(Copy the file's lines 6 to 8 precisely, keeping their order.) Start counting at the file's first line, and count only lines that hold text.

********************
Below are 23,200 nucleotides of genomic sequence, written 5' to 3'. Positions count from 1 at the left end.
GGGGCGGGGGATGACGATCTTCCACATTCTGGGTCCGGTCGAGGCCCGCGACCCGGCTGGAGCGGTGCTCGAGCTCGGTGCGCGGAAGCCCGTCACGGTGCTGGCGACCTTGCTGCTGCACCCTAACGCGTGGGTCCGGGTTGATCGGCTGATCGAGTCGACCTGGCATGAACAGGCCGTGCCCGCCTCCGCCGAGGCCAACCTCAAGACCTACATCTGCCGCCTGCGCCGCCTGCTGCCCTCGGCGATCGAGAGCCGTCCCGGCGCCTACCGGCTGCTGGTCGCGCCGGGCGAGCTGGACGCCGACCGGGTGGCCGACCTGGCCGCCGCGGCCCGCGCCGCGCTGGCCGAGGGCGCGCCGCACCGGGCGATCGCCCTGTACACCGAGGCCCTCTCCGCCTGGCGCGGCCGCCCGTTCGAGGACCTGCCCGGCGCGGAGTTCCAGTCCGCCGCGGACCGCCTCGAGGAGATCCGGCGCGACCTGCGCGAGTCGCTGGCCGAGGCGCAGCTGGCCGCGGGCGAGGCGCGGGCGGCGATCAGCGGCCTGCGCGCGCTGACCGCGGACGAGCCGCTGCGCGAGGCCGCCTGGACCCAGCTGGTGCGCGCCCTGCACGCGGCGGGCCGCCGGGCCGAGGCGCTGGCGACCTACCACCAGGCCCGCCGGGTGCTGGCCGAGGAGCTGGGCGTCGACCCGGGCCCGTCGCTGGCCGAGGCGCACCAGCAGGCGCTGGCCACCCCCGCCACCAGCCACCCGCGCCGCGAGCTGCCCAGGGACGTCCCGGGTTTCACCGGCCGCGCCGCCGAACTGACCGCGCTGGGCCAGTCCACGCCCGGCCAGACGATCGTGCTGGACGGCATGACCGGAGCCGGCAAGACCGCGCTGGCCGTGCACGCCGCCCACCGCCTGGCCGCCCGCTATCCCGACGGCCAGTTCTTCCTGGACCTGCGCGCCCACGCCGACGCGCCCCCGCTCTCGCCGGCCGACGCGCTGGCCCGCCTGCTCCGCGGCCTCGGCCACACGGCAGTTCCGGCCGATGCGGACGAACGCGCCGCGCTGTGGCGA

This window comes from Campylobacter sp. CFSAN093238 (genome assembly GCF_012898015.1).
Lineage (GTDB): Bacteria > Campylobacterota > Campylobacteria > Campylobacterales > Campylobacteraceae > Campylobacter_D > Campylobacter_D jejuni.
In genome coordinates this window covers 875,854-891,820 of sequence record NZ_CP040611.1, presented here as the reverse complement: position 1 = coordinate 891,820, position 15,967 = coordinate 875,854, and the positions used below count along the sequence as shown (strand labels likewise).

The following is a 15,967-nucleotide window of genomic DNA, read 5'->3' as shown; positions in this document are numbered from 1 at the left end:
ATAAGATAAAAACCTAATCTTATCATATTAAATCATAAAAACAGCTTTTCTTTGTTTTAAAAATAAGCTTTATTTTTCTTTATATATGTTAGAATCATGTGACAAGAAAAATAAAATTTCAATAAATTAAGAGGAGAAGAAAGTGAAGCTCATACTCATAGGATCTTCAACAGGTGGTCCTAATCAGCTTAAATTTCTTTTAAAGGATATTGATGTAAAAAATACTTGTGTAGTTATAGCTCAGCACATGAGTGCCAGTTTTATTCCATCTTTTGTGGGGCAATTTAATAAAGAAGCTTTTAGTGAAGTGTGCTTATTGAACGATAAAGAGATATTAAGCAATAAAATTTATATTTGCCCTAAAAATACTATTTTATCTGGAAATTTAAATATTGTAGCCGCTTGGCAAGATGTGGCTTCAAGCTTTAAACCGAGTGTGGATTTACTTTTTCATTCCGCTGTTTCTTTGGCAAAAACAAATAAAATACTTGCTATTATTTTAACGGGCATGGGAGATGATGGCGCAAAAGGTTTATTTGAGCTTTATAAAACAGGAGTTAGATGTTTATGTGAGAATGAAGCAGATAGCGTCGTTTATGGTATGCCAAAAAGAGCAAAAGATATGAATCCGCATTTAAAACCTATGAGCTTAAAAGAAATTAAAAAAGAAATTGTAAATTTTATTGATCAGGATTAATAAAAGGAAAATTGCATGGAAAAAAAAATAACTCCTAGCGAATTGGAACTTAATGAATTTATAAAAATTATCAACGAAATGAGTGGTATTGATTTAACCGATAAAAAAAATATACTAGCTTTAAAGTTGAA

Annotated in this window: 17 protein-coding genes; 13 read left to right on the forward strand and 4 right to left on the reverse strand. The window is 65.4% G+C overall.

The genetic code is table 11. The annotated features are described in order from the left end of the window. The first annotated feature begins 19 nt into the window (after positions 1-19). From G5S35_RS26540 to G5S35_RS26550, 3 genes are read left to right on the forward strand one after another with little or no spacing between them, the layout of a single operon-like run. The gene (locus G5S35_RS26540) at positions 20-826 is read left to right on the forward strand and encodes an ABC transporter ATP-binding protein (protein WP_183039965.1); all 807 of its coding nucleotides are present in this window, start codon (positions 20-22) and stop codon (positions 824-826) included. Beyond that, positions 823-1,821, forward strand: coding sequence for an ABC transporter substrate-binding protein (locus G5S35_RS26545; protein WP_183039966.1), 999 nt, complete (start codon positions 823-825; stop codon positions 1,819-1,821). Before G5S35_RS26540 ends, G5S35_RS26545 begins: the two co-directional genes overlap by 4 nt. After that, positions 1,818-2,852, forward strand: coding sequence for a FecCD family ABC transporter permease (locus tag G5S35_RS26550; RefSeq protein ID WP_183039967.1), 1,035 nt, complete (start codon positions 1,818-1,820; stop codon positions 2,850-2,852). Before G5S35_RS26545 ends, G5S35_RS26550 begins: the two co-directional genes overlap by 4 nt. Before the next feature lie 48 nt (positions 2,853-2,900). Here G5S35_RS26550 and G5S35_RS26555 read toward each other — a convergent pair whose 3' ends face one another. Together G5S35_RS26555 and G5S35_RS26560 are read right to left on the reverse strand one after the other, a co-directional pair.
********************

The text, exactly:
The following is a 15,967-nucleotide window of genomic DNA, read 5'->3' as shown; positions in this document are numbered from 1 at the left end:
ATAAGATAAAAACCTAATCTTATCATATTAAATCATAAAAACAGCTTTTCTTTGTTTTAAAAATAAGCTTTATTTTTCTTTATATATGTTAGAATCATGTGACAAGAAAAATAAAATTTCAATAAATTAAGAGGAGAAGAAAGTGAAGCTCATACTCATAGGATCTTCAACAGGTGGTCCTAATCAGCTTAAATTTCTTTTAAAGGATATTGATGTAAAAAATACTTGTGTAGTTATAGCTCAGCACATGAGTGCCAGTTTTATTCCATCTTTTGTGGGGCAATTTAATAAAGAAGCTTTTAGTGAAGTGTGCTTATTGAACGATAAAGAGATATTAAGCAATAAAATTTATATTTGCCCTAAAAATACTATTTTATCTGGAAATTTAAATATTGTAGCCGCTTGGCAAGATGTGGCTTCAAGCTTTAAACCGAGTGTGGATTTACTTTTTCATTCCGCTGTTTCTTTGGCAAAAACAAATAAAATACTTGCTATTATTTTAACGGGCATGGGAGATGATGGCGCAAAAGGTTTATTTGAGCTTTATAAAACAGGAGTTAGATGTTTATGTGAGAATGAAGCAGATAGCGTCGTTTATGGTATGCCAAAAAGAGCAAAAGATATGAATCCGCATTTAAAACCTATGAGCTTAAAAGAAATTAAAAAAGAAATTGTAAATTTTATTGATCAGGATTAATAAAAGGAAAATTGCATGGAAAAAAAAATAACTCCTAGCGAATTGGAACTTAATGAATTTATAAAAATTATCAACGAAATGAGTGGTATTGATTTAACCGATAAAAAAAATATACTAGCTTTAAAGTTGAA

Annotated in this window: 17 protein-coding genes; 13 read left to right on the forward strand and 4 right to left on the reverse strand. The window is 65.4% G+C overall.